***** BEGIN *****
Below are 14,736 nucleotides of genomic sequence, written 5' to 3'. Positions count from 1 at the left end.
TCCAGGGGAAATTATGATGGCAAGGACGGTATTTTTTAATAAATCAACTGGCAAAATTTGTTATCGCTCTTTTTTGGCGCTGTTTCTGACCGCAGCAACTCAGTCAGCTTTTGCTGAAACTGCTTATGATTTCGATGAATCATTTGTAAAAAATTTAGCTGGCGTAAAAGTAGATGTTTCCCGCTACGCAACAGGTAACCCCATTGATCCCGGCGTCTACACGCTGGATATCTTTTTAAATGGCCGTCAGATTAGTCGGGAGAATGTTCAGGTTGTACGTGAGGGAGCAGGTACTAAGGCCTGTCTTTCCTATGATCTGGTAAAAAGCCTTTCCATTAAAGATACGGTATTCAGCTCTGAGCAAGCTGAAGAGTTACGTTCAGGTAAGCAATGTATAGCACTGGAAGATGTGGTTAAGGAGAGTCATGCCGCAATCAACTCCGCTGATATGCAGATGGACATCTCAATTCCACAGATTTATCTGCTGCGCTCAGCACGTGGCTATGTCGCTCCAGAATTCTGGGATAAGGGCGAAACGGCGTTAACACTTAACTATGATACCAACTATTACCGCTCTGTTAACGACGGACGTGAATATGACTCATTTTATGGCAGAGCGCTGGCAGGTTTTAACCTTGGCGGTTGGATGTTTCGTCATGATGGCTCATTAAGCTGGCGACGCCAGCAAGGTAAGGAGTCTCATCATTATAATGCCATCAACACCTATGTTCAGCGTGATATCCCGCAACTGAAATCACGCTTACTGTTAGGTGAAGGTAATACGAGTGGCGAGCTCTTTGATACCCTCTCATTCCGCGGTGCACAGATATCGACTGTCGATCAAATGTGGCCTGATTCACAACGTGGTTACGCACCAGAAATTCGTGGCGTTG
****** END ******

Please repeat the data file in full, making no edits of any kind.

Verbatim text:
Below are 14,736 nucleotides of genomic sequence, written 5' to 3'. Positions count from 1 at the left end.
TCCAGGGGAAATTATGATGGCAAGGACGGTATTTTTTAATAAATCAACTGGCAAAATTTGTTATCGCTCTTTTTTGGCGCTGTTTCTGACCGCAGCAACTCAGTCAGCTTTTGCTGAAACTGCTTATGATTTCGATGAATCATTTGTAAAAAATTTAGCTGGCGTAAAAGTAGATGTTTCCCGCTACGCAACAGGTAACCCCATTGATCCCGGCGTCTACACGCTGGATATCTTTTTAAATGGCCGTCAGATTAGTCGGGAGAATGTTCAGGTTGTACGTGAGGGAGCAGGTACTAAGGCCTGTCTTTCCTATGATCTGGTAAAAAGCCTTTCCATTAAAGATACGGTATTCAGCTCTGAGCAAGCTGAAGAGTTACGTTCAGGTAAGCAATGTATAGCACTGGAAGATGTGGTTAAGGAGAGTCATGCCGCAATCAACTCCGCTGATATGCAGATGGACATCTCAATTCCACAGATTTATCTGCTGCGCTCAGCACGTGGCTATGTCGCTCCAGAATTCTGGGATAAGGGCGAAACGGCGTTAACACTTAACTATGATACCAACTATTACCGCTCTGTTAACGACGGACGTGAATATGACTCATTTTATGGCAGAGCGCTGGCAGGTTTTAACCTTGGCGGTTGGATGTTTCGTCATGATGGCTCATTAAGCTGGCGACGCCAGCAAGGTAAGGAGTCTCATCATTATAATGCCATCAACACCTATGTTCAGCGTGATATCCCGCAACTGAAATCACGCTTACTGTTAGGTGAAGGTAATACGAGTGGCGAGCTCTTTGATACCCTCTCATTCCGCGGTGCACAGATATCGACTGTCGATCAAATGTGGCCTGATTCACAACGTGGTTACGCACCAGAAATTCGTGGCGTTG